1. ORGANISATION RESILIENCE

Oak trees feed squirrels acorns, and squirrels eat harmful fungi off the oak. SABMiller buys its hops from farmers that buy its beer. Lloyd’s Bank worked with me to understand how to make the communities it operates within and takes transaction fees from, wealthier. We don’t operate in silos – everything is interconnected. Shifting thinking from being separate from the world around to being interdependent allows for greater resilience.

Questions to ask: Where can I increase my resilience by understanding and leveraging inter-dependencies?

  1. CHANGE

Nature is always in flux. We can see a tree as a static object – trunk, branches and leaves.  Or we can see it as a process in motion, taking up water and nutrients, depositing them, storing them and releasing them.  All organisations (and individuals within them) are in motion. We resist change, but it is inevitable. We can learn to flow with the changes and adapt, rather than take a static view of where we are. This involves seeing the emerging seeds of change and consciously deciding which ones to water and which ones to pluck out. It requires us to see beyond our current horizon into horizon two where these seeds will start growing to horizon three where the change will take root – and to plan and organise accordingly.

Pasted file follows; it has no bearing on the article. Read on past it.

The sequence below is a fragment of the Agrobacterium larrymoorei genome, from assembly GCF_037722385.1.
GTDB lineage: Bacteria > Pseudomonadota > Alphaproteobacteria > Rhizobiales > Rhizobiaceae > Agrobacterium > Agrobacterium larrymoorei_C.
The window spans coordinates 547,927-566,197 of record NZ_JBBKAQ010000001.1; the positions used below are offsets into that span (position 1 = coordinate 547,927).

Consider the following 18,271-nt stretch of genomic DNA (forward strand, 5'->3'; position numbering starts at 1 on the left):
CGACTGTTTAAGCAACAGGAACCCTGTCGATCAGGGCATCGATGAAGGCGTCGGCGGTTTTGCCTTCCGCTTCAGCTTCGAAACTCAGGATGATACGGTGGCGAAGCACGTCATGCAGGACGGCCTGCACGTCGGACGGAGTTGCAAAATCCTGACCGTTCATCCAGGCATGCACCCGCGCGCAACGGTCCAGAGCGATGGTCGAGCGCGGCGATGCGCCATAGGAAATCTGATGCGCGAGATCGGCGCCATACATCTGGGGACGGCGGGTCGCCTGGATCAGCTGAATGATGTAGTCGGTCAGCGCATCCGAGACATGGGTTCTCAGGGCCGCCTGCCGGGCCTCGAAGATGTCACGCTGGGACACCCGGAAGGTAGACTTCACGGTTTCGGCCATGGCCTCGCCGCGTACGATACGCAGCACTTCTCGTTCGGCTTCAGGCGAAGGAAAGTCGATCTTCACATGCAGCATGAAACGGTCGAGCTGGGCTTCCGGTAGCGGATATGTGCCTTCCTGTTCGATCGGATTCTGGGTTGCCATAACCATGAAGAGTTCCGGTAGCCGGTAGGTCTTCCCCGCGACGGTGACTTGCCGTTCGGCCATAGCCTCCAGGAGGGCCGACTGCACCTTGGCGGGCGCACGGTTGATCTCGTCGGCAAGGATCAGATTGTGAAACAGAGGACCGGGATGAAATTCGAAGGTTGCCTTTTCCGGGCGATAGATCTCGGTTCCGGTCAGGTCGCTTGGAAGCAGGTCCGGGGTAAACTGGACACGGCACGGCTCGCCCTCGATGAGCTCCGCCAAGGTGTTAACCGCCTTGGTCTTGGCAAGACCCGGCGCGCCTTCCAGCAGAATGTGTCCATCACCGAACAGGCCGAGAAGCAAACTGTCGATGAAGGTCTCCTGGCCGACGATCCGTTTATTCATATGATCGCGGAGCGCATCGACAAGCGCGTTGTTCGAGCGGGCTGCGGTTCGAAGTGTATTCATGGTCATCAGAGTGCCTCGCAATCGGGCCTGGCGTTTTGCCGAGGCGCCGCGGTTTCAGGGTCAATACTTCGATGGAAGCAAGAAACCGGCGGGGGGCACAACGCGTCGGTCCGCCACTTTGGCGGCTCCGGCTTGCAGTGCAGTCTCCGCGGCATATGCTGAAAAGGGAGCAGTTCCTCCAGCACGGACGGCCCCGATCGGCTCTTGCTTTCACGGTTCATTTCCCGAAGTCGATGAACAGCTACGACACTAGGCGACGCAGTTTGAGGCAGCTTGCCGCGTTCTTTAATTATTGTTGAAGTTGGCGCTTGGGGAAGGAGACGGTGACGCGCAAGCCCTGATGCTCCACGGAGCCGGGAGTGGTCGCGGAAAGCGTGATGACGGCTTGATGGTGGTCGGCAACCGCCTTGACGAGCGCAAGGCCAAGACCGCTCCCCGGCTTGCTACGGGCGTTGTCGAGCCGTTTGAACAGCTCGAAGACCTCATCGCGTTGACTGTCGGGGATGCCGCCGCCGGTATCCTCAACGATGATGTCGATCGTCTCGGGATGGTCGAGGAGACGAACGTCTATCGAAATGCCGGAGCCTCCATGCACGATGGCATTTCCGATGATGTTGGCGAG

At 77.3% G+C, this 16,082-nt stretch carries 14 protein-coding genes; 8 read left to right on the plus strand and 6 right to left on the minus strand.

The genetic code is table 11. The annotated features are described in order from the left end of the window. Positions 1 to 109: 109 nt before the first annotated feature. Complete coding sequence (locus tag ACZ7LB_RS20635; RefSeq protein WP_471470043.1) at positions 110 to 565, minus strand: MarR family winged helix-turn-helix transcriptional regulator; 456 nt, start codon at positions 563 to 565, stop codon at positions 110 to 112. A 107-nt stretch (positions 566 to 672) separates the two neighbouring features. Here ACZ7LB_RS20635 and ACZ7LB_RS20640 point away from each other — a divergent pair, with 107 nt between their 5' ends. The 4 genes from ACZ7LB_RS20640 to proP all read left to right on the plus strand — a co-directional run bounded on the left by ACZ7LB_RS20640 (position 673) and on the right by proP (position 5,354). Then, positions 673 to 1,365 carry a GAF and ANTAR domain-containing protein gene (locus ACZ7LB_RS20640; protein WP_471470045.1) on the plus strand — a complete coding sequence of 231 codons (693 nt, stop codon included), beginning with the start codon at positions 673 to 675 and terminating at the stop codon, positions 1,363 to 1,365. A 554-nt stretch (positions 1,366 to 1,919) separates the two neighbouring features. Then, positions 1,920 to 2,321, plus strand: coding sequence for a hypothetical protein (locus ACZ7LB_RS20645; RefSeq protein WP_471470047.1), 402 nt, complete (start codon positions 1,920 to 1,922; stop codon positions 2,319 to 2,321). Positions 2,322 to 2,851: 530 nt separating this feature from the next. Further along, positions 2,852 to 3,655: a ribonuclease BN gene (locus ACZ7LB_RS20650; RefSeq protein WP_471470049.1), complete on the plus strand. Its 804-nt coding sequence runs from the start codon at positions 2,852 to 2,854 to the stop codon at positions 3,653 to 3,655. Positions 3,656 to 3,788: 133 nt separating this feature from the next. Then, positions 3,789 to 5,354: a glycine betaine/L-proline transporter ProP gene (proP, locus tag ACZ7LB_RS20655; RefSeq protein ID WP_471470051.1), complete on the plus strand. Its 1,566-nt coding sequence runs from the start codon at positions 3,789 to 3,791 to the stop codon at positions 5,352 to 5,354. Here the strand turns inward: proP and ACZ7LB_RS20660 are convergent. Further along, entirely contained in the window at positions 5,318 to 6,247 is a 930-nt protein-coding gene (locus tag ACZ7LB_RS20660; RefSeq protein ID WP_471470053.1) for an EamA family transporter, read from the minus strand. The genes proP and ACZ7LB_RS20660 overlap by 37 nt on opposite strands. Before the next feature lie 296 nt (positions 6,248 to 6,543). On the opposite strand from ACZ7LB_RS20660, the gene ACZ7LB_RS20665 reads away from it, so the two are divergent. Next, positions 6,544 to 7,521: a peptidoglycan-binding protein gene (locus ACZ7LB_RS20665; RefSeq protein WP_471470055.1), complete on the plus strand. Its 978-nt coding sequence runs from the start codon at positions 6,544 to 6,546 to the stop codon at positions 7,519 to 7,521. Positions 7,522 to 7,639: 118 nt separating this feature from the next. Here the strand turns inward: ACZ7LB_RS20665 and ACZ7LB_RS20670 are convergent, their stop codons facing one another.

Questions to ask: What are the emergent properties of this current situation?  How do I leverage them for future success?

Einstein famously said you can’t solve a problem with the same level of thinking that created it.  Looking for answers in nature allows you to use ancient tried and tested wisdom to leapfrog contemporary thinking and to come up with better ideas.